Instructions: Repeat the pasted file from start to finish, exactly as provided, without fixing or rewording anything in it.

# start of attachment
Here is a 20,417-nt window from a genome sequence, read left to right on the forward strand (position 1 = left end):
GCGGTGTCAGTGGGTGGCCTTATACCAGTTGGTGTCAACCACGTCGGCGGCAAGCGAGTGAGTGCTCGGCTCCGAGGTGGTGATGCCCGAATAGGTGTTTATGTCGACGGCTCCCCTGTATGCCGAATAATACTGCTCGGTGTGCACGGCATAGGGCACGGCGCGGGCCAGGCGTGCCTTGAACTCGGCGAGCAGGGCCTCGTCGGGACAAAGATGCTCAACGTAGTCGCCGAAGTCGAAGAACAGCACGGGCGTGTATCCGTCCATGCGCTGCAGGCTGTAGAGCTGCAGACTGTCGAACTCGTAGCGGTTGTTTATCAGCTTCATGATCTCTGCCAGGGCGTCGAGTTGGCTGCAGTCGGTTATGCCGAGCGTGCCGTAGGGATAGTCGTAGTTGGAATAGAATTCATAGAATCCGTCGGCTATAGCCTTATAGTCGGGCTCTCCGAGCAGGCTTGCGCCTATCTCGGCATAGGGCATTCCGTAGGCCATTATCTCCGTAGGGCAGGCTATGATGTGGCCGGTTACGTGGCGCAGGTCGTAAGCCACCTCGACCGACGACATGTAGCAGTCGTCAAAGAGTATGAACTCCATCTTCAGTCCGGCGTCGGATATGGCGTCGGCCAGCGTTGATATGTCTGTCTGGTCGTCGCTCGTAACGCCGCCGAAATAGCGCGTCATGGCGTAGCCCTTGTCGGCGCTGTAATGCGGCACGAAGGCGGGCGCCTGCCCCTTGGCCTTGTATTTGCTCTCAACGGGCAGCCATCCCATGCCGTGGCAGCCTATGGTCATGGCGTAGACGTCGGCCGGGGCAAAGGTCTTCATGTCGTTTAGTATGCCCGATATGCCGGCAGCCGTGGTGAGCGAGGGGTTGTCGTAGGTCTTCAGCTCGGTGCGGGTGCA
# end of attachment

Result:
Here is a 20,417-nt window from a genome sequence, read left to right on the forward strand (position 1 = left end):
GCGGTGTCAGTGGGTGGCCTTATACCAGTTGGTGTCAACCACGTCGGCGGCAAGCGAGTGAGTGCTCGGCTCCGAGGTGGTGATGCCCGAATAGGTGTTTATGTCGACGGCTCCCCTGTATGCCGAATAATACTGCTCGGTGTGCACGGCATAGGGCACGGCGCGGGCCAGGCGTGCCTTGAACTCGGCGAGCAGGGCCTCGTCGGGACAAAGATGCTCAACGTAGTCGCCGAAGTCGAAGAACAGCACGGGCGTGTATCCGTCCATGCGCTGCAGGCTGTAGAGCTGCAGACTGTCGAACTCGTAGCGGTTGTTTATCAGCTTCATGATCTCTGCCAGGGCGTCGAGTTGGCTGCAGTCGGTTATGCCGAGCGTGCCGTAGGGATAGTCGTAGTTGGAATAGAATTCATAGAATCCGTCGGCTATAGCCTTATAGTCGGGCTCTCCGAGCAGGCTTGCGCCTATCTCGGCATAGGGCATTCCGTAGGCCATTATCTCCGTAGGGCAGGCTATGATGTGGCCGGTTACGTGGCGCAGGTCGTAAGCCACCTCGACCGACGACATGTAGCAGTCGTCAAAGAGTATGAACTCCATCTTCAGTCCGGCGTCGGATATGGCGTCGGCCAGCGTTGATATGTCTGTCTGGTCGTCGCTCGTAACGCCGCCGAAATAGCGCGTCATGGCGTAGCCCTTGTCGGCGCTGTAATGCGGCACGAAGGCGGGCGCCTGCCCCTTGGCCTTGTATTTGCTCTCAACGGGCAGCCATCCCATGCCGTGGCAGCCTATGGTCATGGCGTAGACGTCGGCCGGGGCAAAGGTCTTCATGTCGTTTAGTATGCCCGATATGCCGGCAGCCGTGGTGAGCGAGGGGTTGTCGTAGGTCTTCAGCTCGGTGCGGGTGCA